Solicitations - Consider the following examples of proper and improper solicitations.

Proper - A civilian employee, who is an engineer and assigned to a government organization, visits an off-base restaurant. The restaurant is not a prohibited source. The employee speaks to the manager, saying, "I work for an organization of engineers. My organization will have a holiday party next month. We would like to give away door prizes to the attendees. Are you willing to donate a gift certificate for a free dinner to use as a door prize?" The manager asks, "What organization do you work for?" The civilian employee replies, "My organization has ethics rules that prohibit me from soliciting gifts based on the fact that I work for the organization. This means I can't tell you what organization I work for." The manager responds, "Oh, well, I'm glad to hear you're following your organization's ethics rules. I won't give you a free dinner, but I will let you have a two-for-one coupon for dinner on Tuesday nights. In fact, you can take several." This is a proper solicitation because the civilian employee did it in his personal capacity and did not refer to his office, title, position, or authority.

Improper - An Air Force captain visits an off-base restaurant in uniform. She says to the restaurant owner, "The organization I work for is planning a holiday party. Would you be willing to donate a gift certificate for a free dinner so we can use it as a door prize?" The captain does not mention she is a member of the Air Force and does not say anything about her assigned Air Force unit. Nevertheless, the captain improperly solicited a gift be given because of her official position. Her uniform clearly reflected her military status. If the captain also happened to know the restaurant was prohibited source because it did business with the Air Force, the captain would have violated another ethics rule.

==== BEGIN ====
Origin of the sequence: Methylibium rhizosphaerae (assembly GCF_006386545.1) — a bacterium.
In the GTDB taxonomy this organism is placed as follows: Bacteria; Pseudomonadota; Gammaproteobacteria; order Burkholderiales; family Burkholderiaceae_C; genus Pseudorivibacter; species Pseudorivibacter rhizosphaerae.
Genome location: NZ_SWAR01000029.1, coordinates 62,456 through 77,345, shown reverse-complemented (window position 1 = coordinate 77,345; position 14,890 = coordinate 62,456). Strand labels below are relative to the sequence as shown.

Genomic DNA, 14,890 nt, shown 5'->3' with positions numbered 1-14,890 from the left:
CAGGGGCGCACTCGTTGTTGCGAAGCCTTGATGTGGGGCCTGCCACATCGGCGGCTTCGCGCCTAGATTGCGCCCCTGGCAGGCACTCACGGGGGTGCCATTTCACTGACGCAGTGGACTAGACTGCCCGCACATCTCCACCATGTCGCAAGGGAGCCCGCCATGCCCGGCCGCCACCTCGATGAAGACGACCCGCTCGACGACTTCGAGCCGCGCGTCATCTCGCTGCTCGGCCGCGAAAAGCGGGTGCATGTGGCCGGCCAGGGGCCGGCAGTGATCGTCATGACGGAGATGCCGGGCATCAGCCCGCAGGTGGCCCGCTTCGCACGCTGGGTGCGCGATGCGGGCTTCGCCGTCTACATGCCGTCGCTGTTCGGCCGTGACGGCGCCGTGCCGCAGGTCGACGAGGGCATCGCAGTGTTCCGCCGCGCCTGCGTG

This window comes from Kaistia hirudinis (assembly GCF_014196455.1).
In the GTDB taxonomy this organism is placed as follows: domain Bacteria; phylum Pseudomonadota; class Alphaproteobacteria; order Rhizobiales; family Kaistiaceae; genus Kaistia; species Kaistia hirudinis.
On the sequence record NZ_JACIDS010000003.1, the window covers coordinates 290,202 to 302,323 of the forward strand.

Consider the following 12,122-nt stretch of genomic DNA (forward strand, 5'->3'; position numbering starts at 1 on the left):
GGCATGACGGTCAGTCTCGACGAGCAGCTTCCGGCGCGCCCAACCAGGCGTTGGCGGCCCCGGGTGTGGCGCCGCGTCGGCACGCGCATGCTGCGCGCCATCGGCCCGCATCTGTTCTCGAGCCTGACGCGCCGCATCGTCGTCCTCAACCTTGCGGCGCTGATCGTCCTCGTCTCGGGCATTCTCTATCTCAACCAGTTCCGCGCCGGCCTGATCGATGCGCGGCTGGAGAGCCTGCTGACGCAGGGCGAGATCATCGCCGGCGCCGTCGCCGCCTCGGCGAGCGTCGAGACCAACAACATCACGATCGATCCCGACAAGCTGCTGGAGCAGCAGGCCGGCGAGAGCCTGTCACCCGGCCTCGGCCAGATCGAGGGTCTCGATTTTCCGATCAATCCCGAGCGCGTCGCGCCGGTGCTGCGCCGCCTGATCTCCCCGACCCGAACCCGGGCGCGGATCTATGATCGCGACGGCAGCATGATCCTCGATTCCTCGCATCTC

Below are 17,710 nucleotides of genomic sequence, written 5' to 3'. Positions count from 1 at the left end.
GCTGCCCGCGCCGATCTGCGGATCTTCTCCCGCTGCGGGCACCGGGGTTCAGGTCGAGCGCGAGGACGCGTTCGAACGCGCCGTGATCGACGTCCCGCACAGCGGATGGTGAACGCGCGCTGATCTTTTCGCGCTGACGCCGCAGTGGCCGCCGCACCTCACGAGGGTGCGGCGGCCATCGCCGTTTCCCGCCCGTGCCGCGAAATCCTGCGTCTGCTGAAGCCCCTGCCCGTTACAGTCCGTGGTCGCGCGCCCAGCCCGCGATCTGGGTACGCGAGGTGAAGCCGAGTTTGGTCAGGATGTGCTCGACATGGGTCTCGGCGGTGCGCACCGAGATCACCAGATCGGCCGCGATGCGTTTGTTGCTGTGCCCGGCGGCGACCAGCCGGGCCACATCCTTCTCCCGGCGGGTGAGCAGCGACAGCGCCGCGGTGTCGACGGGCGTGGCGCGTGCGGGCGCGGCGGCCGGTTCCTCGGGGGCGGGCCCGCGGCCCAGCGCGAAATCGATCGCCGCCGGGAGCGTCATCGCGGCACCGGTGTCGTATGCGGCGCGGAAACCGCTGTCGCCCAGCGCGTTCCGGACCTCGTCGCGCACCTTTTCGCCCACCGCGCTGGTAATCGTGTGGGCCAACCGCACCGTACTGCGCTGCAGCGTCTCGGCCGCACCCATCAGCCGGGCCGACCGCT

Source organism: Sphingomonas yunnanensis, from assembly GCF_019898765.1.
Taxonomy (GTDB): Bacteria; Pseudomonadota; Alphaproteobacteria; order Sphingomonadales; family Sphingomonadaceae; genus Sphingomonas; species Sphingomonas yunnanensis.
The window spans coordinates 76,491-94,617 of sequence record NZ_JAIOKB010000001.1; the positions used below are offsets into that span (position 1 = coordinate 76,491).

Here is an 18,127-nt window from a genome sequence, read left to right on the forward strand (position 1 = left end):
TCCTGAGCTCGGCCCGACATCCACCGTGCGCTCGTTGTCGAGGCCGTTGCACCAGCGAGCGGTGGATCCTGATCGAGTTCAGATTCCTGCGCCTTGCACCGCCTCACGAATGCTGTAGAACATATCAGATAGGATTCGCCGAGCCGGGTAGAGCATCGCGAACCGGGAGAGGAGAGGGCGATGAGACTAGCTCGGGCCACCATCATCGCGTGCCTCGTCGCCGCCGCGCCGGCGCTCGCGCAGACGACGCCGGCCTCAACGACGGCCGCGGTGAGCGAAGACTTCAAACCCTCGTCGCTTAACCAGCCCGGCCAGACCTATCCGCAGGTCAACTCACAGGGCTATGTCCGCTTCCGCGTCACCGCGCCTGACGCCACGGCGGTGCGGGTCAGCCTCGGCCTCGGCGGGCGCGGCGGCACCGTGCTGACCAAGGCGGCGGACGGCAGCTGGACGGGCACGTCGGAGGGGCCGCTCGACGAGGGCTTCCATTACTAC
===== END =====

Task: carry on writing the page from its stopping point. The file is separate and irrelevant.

Finally, be sure to submit your fund raising request to 366 FSS in advance of your planned event.

Other Hot Button Issues -

· Generally, office parties are unofficial events, and you may not use appropriated funds to pay for them

· Beware that door prizes or drawings could involve gambling which generally is prohibited by AFI 34-228. If you intend to have a door prize or drawing as a fundraiser or as part of your holiday party, be sure to include this in your application to FSS. We will review it in conjunction with FSS. We may be able to offer suggestions so no violations occur.

Violations of ethics rules can be serious, even if the offender has good intentions. Military members who violate ethics rules can be punished under the U.C.M.J. Civilian employees can receive disciplinary action. Serious offenses can be prosecuted as a crime by the Department of Justice.

Fundraisers and solicitations of donations can be tricky. By following this guidance, you can follow the rules and have a great holiday party. Please remember this guidance only highlights common questions and does not cover every situation. If you have questions or need further information, please contact the legal office at 828-2238. Look for further holiday guidance from our office on Parties, Gifts Exchanges & Other Holiday Ethics Issues.